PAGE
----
Initially I started out with a Juju Cup, but despite being under the age of 30 at that stage and not having given birth, the smaller size was far too small for me. Perhaps I have a really cavernous hoo-ha; the cup would sit up too high, it was a pain to get out (I was often knuckle deep trying to merely find the stem), I often overfilled the cup, and had leaks all the time. However the silicone is beautifully clear and incredibly soft, so insertion and retrieval is fairly comfortable.
I then went with the larger size Lunette cup. The silicone on this one is opaque and is a little firmer in texture than Juju, but usually the smaller sized versions of menstrual cups are softer than their larger counterparts. Lunette’s stem is flat and ridged, which I found immensely helpful in terms of retrieval and grip.
Various ways to fold
Folding the cup to insert is obviously an important aspect of use. Most people go with the U-fold/C-fold as it makes the most sense.
I find the area of the U-fold still quite large though, and I prefer the Punch down fold instead.
The tip of the Punch down fold is slimmer in profile and smaller overall, more akin to the tip of a tampon, which is why I find it easier to insert. Once the fold is sufficiently inside the vaginal canal, the rest of the cup pops open and forms the seal. You shouldn’t feel the cup, much like you wouldn’t with a tampon, and if you do then it’s just a case of reaching up and pushing the cup further. On occasion I’ve found that my vaginal muscles will naturally pull the cup up a bit more, especially if you stand up and do a few kegel clenches. Juju provide a great page on the various types of folds you can use with your cup.
Any physical benefits so far?
My cramps have not lessened any more in intensity, although the full duration of my period seems to have been shortened somewhat. My usual period lasts for 4-5 days, which is more than manageable anyway, but now I find that after the first 2 days I’m nearly finished up by the third.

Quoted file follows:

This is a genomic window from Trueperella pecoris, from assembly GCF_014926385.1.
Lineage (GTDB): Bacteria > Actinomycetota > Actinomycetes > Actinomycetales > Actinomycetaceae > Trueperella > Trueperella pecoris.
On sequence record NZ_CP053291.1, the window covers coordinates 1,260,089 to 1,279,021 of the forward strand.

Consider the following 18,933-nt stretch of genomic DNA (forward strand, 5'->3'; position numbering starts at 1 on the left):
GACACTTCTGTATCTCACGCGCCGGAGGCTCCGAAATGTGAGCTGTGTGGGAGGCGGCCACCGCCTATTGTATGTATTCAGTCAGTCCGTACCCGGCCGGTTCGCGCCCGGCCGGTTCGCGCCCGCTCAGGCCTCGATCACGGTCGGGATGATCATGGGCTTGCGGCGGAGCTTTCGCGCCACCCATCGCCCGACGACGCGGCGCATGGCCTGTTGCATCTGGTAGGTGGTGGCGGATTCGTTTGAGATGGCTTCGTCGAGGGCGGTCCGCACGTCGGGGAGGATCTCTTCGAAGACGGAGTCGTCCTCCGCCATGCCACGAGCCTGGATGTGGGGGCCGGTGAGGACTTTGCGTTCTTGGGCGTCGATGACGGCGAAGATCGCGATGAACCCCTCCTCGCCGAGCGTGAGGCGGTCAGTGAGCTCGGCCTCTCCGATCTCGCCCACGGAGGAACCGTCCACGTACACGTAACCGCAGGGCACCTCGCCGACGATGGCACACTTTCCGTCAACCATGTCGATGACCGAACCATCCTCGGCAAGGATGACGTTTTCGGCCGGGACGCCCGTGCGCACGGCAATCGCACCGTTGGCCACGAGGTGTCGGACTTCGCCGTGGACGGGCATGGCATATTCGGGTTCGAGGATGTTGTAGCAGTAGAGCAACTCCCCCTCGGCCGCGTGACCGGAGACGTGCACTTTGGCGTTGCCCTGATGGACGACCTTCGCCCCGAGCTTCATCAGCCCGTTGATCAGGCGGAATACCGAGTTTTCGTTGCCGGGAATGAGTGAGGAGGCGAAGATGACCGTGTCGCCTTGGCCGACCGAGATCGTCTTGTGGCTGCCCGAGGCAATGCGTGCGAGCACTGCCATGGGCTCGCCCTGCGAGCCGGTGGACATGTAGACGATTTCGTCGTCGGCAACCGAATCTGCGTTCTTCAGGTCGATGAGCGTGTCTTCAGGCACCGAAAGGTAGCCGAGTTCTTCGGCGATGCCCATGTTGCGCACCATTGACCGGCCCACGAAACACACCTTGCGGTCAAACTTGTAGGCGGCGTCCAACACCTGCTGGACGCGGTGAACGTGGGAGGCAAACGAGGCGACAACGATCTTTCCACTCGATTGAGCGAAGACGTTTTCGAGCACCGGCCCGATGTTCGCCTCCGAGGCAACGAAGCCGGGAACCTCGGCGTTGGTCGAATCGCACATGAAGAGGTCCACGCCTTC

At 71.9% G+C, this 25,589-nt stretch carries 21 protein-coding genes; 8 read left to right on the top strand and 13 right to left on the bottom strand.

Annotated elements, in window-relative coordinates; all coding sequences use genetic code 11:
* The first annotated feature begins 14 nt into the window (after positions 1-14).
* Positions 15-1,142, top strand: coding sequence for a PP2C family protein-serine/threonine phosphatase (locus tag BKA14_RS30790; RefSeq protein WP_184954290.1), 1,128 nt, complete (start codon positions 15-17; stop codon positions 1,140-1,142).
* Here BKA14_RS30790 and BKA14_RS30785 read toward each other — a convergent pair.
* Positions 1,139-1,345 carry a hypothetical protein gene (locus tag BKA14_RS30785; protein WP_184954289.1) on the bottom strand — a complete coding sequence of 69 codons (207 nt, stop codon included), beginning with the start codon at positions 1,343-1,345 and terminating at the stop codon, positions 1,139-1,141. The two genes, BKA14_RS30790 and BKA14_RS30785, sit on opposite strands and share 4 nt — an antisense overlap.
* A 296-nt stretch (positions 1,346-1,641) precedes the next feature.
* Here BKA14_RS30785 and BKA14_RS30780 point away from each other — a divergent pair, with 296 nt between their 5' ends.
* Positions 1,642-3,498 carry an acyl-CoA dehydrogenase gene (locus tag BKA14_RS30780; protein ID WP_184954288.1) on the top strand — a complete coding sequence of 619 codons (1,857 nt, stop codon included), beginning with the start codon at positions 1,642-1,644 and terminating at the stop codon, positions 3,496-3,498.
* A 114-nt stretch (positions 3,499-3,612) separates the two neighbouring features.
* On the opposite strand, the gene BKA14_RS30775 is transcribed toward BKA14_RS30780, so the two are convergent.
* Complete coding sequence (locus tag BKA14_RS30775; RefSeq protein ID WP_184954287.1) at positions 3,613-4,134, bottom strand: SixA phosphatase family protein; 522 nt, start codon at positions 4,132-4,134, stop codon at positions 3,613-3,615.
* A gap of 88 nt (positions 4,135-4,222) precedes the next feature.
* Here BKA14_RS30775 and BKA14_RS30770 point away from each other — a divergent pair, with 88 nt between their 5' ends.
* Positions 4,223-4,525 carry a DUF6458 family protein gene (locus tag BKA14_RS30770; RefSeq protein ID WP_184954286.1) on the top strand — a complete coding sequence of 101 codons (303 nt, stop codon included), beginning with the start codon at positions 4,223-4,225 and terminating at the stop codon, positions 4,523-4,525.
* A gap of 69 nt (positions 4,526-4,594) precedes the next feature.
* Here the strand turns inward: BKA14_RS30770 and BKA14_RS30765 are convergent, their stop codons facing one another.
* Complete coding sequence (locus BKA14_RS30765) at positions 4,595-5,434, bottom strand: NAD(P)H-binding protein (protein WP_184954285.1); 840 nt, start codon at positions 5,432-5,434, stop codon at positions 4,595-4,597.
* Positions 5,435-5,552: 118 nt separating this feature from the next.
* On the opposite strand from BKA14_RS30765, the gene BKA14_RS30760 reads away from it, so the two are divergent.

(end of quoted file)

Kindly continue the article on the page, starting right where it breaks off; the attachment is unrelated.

For me, the first day or two are usually the heaviest, and when I used tampons I would be on super, changing them every 2-3 hours. The cup is meant to hold more than a super tampon and on the whole I have found I can go a few more hours more than a tampon without changing. On a few occasions I have filled the cup within 2 hours, but those times I could tell I was having a bad period by the severity of the cramps, and usually that means the period is going to be a heavy one anyway.
Are there any physical adjustments to get used to?
You’re going to handle your business. A lot. By that I mean lots of inserting of multiple fingers in order to locate the stem of the cup for retrieval, having a feel round inside to make sure the cup has completely opened etc. Then there’s the ‘bearing down’ action to physically push the cup lower down the vaginal canal so that you can remove it from your body altogether. There is also the initial uncomfortable feeling of pulling something conical in shape as it comes out of the canal, and that can cause some tenderness to the inner soft tissue of the vaginal opening. I don’t have this issue anymore since becoming acclimatised to the sensation, but the key of course is always to relax completely. Including your bum. Unlike with a tampon where you can pull the externally located string against the force of your vaginal muscles, you can’t fight those muscles when that thing is internal and naturally vacuum sealed. Believe me, I’ve tried.
Also, you can’t remove the cup easily if you need to go to the toilet first. Your bladder and rectal sphincter will naturally want to retain everything inside and therefore be active – that cup ain’t coming out until you’ve let everything else out the way nature called you to.